OTTY 2019 Honoree: A helping hand for the homeless


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Bob Swanton is making life a little bit easier for the needy residents of the Holy Trinity shelter — and healthier, too, as he introduces them to fresh, locally farm-sourced foods.


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  • With a zeal for community service and a track record of seeing projects to fruition, Bob Swanton has been aiding the unfortunate since the early 1980s. Photo courtesy of Bob Swanton




  • With a zeal for community service and a track record of seeing projects to fruition, Bob Swanton has been aiding the unfortunate since the early 1980s. Photo courtesy of Bob Swanton



“With Bob, it's always, 'Don't worry about it, we'll take care of it, we'll make it happen. And that's exactly the way it works out ... He's got an idea, he runs with it. He accomplishes it.”

The Rev. John F. Beddingfield, rector of the Church of the Holy Trinity



A passion for volunteerism. Experience at some of the planet's largest corporations. A coach to senior-level executives. Active-duty service in the U.S. Navy. A long run as a high school social studies teacher.

Bob Swanton has acquired a deep skill set over his 74 years. Above all, it is grounded in service to community and nation. And it's made him the model volunteer at the Church of the Holy Trinity homeless shelter.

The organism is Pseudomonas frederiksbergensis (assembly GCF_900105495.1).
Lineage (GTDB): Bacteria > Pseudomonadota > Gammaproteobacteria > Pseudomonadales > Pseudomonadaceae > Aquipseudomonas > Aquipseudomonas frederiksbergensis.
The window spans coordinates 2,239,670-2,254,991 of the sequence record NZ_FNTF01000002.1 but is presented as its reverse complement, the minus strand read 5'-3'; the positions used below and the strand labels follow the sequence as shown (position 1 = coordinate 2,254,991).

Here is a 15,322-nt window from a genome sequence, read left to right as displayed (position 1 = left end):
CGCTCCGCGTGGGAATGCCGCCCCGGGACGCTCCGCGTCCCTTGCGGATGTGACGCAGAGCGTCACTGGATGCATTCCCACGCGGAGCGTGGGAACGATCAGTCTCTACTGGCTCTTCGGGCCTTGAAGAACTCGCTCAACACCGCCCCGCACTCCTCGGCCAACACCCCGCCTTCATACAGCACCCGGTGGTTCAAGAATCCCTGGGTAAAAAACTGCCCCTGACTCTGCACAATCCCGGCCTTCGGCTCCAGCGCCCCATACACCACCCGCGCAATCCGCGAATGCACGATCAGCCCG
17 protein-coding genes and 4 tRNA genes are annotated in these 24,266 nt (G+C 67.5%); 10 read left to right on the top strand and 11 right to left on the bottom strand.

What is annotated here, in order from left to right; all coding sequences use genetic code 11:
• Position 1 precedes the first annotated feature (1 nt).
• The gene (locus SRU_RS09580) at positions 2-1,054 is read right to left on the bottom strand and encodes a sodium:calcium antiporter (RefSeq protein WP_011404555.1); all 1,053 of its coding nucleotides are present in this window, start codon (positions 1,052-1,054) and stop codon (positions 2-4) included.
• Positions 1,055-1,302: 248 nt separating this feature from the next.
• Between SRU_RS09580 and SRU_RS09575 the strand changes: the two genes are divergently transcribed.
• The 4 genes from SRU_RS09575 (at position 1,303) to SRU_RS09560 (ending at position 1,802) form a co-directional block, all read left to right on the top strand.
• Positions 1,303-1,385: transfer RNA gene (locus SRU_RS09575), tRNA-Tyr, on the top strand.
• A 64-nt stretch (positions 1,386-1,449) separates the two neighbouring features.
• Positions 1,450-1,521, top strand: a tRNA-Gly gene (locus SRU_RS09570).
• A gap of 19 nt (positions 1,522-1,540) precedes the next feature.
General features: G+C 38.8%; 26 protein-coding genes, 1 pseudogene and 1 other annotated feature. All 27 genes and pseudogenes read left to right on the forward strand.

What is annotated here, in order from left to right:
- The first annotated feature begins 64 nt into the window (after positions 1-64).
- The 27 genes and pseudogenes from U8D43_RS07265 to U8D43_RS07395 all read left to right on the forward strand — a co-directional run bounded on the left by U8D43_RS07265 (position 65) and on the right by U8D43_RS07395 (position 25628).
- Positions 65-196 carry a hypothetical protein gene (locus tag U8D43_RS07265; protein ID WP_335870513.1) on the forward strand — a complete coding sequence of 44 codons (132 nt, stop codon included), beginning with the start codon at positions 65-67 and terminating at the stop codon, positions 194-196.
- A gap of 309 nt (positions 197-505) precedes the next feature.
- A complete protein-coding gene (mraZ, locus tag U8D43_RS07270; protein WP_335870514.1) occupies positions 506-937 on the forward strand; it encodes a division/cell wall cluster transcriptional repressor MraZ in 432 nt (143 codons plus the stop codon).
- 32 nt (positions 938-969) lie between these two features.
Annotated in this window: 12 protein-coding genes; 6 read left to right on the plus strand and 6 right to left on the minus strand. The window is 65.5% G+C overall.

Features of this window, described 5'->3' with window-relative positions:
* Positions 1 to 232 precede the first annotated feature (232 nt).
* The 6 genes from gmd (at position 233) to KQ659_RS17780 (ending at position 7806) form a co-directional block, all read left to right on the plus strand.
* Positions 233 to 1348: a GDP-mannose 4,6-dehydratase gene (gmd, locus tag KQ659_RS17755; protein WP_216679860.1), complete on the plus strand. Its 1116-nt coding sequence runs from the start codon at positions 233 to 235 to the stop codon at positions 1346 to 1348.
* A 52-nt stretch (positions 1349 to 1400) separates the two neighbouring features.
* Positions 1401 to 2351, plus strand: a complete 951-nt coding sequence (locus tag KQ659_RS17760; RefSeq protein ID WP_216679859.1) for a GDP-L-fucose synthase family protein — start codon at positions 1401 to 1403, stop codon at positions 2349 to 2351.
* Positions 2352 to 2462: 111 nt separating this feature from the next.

For the past decade, the 37-year Carnegie Hill resident has proven a remarkably calming presence to the dispossessed men who stay as overnight guests in the basement of St. Christopher's House on East 88th Street.

“We're there to listen if they want to talk, and to share our thoughts, if asked, and to be a friendly face at the end of a long day – but we're not there to pry, and we take our cues from our guests,” Swanton said.

Offering healthy, high-quality food on a nightly basis to 12 to 15 hungry men, who often have poor diets or substance-abuse issues or both, is one of his breakthrough accomplishments, fellow volunteers say.

It happened like this: In mid-2017, Swanton was eating at the Dig Inn restaurant on Lexington Avenue and 87th Street, an eatery known for top-notch, farm-to-table food, when he noticed that the workers were in the process of discarding unused edibles.

Approaching the manager, he asked if the foodstuffs might be donated to the homeless. “Absolutely,” he was told. It turns out that Dig Inn has a policy of seeking to re-route excess food to places in the communities it serves where it's most in need.

So now, every night at around 10 p.m., two homeless men wheel a big shopping cart over to the restaurant to pick up the unsold food, which is promptly refrigerated and becomes the next night's meal

“From some of our guests, they're never eaten so well in their lives!” Swanton said.

Indeed, the offerings include sustainably grown or harvested foods like sea bass, quinoa, steak, chicken, fresh vegetables and a range of other locally farm-sourced products.

“Typically, when I hear a big idea, I immediately worry about the logistics, who's going to follow up on it, and how it will work,” said the Rev. John F. Beddingfield, who has served as rector of the Episcopalian church since 2015 and is himself a volunteer at the shelter.